Plant-made dengue virus-like particles produced by co-expression of structural and non-structural proteins induce a humoral immune response in mice.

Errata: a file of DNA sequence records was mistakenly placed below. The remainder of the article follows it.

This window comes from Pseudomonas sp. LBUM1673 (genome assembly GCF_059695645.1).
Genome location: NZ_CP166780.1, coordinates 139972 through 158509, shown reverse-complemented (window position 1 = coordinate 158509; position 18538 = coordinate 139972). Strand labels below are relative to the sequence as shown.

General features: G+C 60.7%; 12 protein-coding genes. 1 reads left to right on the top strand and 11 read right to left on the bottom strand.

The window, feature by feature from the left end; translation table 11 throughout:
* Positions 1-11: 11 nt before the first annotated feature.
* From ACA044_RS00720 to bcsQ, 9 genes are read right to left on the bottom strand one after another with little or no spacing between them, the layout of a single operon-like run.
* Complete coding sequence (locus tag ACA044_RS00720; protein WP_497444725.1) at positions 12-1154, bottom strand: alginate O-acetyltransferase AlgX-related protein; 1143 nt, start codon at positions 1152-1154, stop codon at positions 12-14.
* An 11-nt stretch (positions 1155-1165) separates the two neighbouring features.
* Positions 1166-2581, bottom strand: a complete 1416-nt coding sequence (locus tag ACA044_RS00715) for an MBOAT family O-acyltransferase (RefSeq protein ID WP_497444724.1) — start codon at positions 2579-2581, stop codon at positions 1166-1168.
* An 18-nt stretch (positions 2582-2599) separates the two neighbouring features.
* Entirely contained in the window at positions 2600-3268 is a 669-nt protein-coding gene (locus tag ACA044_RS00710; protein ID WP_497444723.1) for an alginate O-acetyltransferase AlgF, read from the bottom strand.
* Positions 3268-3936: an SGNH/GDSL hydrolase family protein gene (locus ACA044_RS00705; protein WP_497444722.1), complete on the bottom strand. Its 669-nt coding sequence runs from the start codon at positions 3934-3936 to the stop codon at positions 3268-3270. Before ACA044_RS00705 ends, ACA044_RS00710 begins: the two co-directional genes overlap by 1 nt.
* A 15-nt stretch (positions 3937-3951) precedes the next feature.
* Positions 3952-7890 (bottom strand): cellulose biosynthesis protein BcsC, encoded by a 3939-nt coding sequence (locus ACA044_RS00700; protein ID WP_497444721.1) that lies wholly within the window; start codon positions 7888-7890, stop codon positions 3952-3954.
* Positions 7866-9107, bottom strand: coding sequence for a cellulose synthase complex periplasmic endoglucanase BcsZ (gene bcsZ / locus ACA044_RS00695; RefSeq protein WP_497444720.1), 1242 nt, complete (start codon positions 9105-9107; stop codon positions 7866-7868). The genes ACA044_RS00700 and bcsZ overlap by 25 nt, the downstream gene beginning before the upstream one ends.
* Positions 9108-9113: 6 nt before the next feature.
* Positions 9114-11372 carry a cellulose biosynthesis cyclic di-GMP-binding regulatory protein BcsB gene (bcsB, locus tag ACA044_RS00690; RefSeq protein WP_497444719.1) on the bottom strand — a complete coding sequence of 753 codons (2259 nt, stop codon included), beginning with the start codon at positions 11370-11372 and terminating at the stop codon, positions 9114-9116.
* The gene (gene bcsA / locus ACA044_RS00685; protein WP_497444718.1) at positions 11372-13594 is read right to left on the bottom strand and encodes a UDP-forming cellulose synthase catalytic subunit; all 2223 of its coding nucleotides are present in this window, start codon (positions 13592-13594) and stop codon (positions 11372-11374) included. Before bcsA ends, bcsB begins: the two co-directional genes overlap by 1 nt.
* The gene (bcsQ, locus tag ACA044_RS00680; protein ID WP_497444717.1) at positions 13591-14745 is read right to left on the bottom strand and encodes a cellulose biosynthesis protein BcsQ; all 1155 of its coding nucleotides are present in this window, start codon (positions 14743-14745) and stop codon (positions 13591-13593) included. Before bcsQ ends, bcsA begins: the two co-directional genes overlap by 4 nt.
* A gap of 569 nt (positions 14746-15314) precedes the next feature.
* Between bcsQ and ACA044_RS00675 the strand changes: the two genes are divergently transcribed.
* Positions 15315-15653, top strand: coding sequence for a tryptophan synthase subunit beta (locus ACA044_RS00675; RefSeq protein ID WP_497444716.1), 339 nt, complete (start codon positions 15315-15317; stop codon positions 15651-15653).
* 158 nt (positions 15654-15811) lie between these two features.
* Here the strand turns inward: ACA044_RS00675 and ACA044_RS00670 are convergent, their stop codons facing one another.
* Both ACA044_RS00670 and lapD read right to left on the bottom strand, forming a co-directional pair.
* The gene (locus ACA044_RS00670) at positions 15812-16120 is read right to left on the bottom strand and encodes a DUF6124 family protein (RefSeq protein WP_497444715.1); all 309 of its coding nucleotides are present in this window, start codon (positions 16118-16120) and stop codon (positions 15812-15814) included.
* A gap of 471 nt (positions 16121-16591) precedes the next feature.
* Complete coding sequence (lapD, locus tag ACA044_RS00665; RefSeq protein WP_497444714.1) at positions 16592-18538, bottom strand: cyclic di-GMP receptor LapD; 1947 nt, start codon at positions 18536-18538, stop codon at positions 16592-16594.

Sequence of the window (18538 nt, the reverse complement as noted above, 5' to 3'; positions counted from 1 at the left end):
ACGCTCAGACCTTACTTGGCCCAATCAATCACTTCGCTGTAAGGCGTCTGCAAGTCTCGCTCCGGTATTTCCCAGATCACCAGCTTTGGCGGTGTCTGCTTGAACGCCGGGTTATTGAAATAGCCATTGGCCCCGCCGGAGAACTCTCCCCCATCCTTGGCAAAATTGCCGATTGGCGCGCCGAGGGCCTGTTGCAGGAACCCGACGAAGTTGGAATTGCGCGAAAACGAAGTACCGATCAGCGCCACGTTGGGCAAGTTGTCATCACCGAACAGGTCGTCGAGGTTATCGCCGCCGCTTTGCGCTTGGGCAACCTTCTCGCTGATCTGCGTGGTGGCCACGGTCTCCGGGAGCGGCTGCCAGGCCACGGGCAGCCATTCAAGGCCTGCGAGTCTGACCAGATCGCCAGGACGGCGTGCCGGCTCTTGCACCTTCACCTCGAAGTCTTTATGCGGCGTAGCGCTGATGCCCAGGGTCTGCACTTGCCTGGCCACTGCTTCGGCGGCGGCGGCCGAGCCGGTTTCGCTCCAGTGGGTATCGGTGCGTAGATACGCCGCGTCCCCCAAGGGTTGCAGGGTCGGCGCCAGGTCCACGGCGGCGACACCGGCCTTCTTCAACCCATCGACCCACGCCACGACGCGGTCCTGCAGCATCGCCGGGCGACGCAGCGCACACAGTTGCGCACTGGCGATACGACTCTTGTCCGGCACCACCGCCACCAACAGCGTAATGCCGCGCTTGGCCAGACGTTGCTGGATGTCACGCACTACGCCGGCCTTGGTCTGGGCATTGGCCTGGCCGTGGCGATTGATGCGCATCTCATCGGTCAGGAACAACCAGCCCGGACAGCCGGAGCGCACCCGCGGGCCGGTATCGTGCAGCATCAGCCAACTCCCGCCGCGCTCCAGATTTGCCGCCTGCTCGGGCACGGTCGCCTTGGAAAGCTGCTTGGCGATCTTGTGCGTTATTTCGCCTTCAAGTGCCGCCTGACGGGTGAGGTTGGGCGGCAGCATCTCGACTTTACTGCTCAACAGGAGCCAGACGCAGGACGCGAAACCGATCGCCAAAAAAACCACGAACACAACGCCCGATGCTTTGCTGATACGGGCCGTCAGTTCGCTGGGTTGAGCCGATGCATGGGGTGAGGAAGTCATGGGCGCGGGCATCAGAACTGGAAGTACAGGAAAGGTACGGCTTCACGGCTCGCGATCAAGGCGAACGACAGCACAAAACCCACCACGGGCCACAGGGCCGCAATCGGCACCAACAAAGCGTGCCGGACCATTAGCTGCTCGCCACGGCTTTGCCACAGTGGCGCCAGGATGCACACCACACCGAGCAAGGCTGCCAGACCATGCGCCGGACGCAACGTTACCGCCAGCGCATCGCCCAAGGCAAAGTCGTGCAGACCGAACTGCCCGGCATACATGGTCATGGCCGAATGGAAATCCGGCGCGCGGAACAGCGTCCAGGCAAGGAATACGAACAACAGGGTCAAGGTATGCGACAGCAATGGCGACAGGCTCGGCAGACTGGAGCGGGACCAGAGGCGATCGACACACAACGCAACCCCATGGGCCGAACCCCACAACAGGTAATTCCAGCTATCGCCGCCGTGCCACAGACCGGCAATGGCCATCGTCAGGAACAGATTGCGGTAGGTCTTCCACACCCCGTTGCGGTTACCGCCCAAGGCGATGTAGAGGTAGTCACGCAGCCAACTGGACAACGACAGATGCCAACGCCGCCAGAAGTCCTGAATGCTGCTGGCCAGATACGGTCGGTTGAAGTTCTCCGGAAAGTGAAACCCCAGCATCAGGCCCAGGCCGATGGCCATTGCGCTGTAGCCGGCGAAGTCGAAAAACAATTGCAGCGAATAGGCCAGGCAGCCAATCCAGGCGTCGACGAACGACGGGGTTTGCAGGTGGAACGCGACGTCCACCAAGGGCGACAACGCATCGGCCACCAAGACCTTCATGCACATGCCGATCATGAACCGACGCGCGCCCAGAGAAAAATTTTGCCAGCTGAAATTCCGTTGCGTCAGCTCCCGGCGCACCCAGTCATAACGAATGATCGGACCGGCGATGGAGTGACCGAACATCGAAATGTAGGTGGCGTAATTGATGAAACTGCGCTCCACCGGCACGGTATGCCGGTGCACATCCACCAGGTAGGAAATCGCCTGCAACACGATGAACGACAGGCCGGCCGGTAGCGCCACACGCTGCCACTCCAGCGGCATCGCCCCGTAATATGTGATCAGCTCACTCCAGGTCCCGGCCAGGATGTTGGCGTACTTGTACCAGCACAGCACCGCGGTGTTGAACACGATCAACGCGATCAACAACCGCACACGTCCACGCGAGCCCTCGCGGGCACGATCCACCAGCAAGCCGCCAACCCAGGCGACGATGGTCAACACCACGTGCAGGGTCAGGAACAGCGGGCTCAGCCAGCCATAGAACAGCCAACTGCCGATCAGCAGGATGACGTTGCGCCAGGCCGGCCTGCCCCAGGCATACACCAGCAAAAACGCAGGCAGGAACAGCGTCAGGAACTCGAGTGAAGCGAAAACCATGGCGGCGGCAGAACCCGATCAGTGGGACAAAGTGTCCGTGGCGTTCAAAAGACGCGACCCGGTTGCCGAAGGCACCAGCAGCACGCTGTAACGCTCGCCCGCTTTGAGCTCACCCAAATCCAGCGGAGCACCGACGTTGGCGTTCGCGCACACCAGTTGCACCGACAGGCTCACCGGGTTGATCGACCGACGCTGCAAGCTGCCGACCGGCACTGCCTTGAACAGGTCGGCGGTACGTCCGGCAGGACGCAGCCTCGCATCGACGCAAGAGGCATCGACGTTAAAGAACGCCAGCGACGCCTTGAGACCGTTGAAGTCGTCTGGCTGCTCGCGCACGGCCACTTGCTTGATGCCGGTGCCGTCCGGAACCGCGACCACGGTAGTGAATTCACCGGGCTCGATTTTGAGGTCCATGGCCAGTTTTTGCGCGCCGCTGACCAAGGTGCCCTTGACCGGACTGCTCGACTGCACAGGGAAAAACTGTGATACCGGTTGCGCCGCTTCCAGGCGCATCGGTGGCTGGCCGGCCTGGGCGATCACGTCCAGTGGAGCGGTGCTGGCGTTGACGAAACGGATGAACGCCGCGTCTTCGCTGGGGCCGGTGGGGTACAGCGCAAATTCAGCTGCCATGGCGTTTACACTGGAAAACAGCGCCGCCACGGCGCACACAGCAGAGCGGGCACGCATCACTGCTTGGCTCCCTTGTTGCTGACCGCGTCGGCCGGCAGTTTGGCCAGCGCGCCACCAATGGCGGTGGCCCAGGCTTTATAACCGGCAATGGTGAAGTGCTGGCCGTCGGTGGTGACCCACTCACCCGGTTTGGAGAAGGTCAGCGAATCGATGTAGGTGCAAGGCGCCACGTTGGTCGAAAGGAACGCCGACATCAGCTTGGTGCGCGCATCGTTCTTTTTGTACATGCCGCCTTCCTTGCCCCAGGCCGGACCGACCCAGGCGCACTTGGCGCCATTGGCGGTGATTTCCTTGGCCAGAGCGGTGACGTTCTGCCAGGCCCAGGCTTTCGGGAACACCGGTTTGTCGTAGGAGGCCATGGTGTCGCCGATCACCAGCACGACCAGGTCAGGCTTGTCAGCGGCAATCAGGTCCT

Dengue virus (DENV) is an emerging threat causing an estimated 390 million infections per year. Dengvaxia, the only licensed vaccine, may not be adequately safe in young and seronegative patients; hence, development of a safer, more effective vaccine is of great public health interest. Virus-like particles (VLPs) are a safe and very efficient vaccine strategy and DENV VLPs have been produced in various expression systems. Here we describe the production of DENV VLPs in Nicotiana benthamiana using transient expression. The co-expression of DENV structural proteins (SP) and a truncated version of the non-structural proteins (NSP), lacking NS5 which contains the RNA-dependent RNA polymerase, led to the assembly of DENV VLPs in plants. These VLPs were comparable in appearance and size to VLPs produced in mammalian cells. Contrary to data from other expression systems, expression of the protein complex prM-E was not successful, and strategies used in other expression systems to improve the VLP yield did not result in increased yields in plants but, rather, increased purification difficulties. Immunogenicity assays in BALB/c mice revealed that plant made DENV1-SP+NSP VLPs led to a higher antibody response in mice compared to DENV E domain III displayed inside bluetongue virus core-like particles and a DENV-E domain III subunit. These results are consistent with the idea that VLPs could be the optimal approach to creating candidate vaccines against enveloped viruses.